Why Asian Giants Joined Novogratz in USD 80m Bitfury Deal?
South Korean internet giant Naver and Japanese advertising and PR firm Dentsu have contributed to a USD 80 million “private placement” investment in cryptocurrency and blockchain venture Bitfury.
Per a statement from Bitfury, the investment was spearheaded by former Goldman Sachs partner Mike Novogratz, and fellow contributors included Novogratz’s own Galaxy Digital, as well as European companies, such as Jabre, Lian Group, Armat Group and others.
The private placement was led by Korelya Capital, a France-based venture capital company that Naver – as well as its Japan-based subsidiary Line – has backed to the tune of hundreds of millions of dollars.
In August, Naver, the South Korean answer to Google, invested some USD 230 million in its French subsidiary, Naver France SAS, with a view to making investments in (or buying up) promising European tech startups. Naver is also reportedly keen on launching its own cryptocurrency.
Line has been extremely active in the world of cryptocurrencies, with ambitious plans to launch its own international network of exchanges. It currently runs the Singapore-based exchange, Bitbox. The company, whose chat app enjoys enormous popularity across Asia, is now looking to secure an operating license for a proposed Japan-based exchange platform – but is currently caught up in a massive regulatory backlog.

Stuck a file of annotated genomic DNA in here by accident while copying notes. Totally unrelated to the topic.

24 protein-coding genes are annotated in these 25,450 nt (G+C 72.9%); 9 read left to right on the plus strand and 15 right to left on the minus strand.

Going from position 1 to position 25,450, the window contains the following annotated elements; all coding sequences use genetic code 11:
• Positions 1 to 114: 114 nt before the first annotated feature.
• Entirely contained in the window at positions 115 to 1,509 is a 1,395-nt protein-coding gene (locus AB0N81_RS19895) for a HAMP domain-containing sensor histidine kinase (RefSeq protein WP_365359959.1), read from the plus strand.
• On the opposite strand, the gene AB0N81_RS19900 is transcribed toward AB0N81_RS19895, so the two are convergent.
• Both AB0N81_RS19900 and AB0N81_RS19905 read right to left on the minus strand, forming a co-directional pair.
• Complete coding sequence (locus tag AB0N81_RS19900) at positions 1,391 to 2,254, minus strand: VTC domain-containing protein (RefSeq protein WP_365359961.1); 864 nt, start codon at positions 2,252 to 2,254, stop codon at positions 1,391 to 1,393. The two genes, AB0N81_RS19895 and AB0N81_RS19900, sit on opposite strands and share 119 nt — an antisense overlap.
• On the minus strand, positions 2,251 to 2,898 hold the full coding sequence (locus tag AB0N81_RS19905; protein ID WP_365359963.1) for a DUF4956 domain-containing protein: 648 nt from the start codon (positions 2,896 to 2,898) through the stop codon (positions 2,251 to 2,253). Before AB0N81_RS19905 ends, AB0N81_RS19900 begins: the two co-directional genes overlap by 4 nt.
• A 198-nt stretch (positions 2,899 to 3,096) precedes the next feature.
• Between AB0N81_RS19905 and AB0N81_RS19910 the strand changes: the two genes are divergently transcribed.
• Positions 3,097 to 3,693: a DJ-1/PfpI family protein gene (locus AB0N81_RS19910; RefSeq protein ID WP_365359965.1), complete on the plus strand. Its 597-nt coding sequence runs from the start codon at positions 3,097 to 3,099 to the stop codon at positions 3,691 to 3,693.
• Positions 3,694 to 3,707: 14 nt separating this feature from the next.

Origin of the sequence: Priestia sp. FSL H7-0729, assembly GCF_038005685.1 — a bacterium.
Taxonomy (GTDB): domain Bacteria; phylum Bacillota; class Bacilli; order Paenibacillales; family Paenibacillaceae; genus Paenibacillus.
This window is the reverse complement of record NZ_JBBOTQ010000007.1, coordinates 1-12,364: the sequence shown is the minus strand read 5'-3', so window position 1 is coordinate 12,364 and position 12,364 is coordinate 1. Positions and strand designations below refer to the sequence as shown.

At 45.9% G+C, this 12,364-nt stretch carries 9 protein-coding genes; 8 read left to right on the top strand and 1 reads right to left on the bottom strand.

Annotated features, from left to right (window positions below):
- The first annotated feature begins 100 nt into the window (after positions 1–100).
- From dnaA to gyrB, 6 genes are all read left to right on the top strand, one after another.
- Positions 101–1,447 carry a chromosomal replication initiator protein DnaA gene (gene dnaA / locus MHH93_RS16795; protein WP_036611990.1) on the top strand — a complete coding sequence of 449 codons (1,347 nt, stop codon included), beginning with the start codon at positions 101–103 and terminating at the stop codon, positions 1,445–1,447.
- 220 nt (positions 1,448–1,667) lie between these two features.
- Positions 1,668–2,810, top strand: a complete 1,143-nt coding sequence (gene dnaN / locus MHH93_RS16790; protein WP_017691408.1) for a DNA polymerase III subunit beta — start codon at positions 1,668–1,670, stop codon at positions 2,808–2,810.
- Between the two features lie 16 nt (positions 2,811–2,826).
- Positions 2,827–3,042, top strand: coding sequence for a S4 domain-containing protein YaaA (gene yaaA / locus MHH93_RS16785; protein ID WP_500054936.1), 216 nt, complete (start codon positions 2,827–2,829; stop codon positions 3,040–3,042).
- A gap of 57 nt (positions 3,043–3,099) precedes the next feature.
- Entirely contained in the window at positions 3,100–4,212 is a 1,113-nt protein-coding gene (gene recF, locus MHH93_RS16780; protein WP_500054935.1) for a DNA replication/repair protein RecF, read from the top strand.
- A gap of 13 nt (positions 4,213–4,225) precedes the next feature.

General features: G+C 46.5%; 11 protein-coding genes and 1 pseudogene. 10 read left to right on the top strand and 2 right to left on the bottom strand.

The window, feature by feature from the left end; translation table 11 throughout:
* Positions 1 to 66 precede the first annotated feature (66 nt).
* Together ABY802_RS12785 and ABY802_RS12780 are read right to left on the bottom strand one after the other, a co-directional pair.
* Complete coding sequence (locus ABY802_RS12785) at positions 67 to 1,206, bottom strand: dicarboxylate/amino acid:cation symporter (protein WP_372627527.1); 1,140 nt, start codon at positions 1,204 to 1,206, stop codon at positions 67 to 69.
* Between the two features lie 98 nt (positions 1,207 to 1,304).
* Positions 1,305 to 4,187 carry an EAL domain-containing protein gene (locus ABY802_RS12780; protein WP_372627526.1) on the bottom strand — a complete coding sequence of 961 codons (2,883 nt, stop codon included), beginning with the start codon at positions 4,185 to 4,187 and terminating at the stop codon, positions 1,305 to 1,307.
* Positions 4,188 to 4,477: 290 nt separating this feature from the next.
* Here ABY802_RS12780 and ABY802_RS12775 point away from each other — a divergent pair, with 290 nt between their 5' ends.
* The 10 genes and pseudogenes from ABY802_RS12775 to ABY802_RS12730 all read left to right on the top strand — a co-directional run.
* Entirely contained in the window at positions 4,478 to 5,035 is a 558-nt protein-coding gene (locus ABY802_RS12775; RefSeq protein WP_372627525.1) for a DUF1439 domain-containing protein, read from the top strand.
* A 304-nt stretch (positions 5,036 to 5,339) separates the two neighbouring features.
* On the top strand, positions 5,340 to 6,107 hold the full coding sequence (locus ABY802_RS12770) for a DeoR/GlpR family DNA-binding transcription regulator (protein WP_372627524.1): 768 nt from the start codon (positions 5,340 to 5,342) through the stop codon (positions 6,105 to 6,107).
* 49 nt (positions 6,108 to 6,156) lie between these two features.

Dentsu, meanwhile, has been keen to advance its own blockchain operations. The company earlier this year revealed that it was working on a project with the University of Tokyo and the Izumi Research Institute to develop an artificial intelligence (AI) algorithm capable of combing Twitter for posts related to price changes in the cryptocurrency market.
Meanwhile, Bitfury provides high-performance computing technologies and processing capabilities, and designs software solutions for governments and corporations to deploy real-life blockchain solutions. The company employs 700 people in 15 countries across North America, EMEA and Asia, and operates 5 data centers located in Iceland, Canada, Georgia and Norway.
According to George Kikvadze, executive vice chairman of Bitfury, revenues of the company stands at “a half billion dollars.”
“This private placement will take our corporate governance to the next level, broaden our financial strategic options, and ideally position us for our next phase of growth as the market matures,” Kikvadze was quoted as saying in the statement.
The news comes less than a month after South Korean gaming firm NXMH, the owner of cryptocurrency exchange platform Korbit, purchased Luxermbourg’s Bitstamp, the longest-running exchange in the world.